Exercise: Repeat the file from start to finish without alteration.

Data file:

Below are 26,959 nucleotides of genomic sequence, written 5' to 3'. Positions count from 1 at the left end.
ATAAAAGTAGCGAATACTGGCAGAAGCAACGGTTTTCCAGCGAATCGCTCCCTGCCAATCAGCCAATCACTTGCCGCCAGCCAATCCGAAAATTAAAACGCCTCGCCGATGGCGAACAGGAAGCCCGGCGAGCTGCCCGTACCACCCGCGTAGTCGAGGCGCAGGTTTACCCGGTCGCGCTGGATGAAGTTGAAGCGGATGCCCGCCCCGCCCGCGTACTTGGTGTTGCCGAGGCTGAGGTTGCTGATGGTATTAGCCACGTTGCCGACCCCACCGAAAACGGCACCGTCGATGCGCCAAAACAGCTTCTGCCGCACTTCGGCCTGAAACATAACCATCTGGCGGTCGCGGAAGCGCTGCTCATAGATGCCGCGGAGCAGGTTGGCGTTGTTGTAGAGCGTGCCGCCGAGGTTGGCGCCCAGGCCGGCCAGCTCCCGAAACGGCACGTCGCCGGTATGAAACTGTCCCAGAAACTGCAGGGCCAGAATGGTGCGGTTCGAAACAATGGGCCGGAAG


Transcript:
Below are 26,959 nucleotides of genomic sequence, written 5' to 3'. Positions count from 1 at the left end.
ATAAAAGTAGCGAATACTGGCAGAAGCAACGGTTTTCCAGCGAATCGCTCCCTGCCAATCAGCCAATCACTTGCCGCCAGCCAATCCGAAAATTAAAACGCCTCGCCGATGGCGAACAGGAAGCCCGGCGAGCTGCCCGTACCACCCGCGTAGTCGAGGCGCAGGTTTACCCGGTCGCGCTGGATGAAGTTGAAGCGGATGCCCGCCCCGCCCGCGTACTTGGTGTTGCCGAGGCTGAGGTTGCTGATGGTATTAGCCACGTTGCCGACCCCACCGAAAACGGCACCGTCGATGCGCCAAAACAGCTTCTGCCGCACTTCGGCCTGAAACATAACCATCTGGCGGTCGCGGAAGCGCTGCTCATAGATGCCGCGGAGCAGGTTGGCGTTGTTGTAGAGCGTGCCGCCGAGGTTGGCGCCCAGGCCGGCCAGCTCCCGAAACGGCACGTCGCCGGTATGAAACTGTCCCAGAAACTGCAGGGCCAGAATGGTGCGGTTCGAAACAATGGGCCGGAAG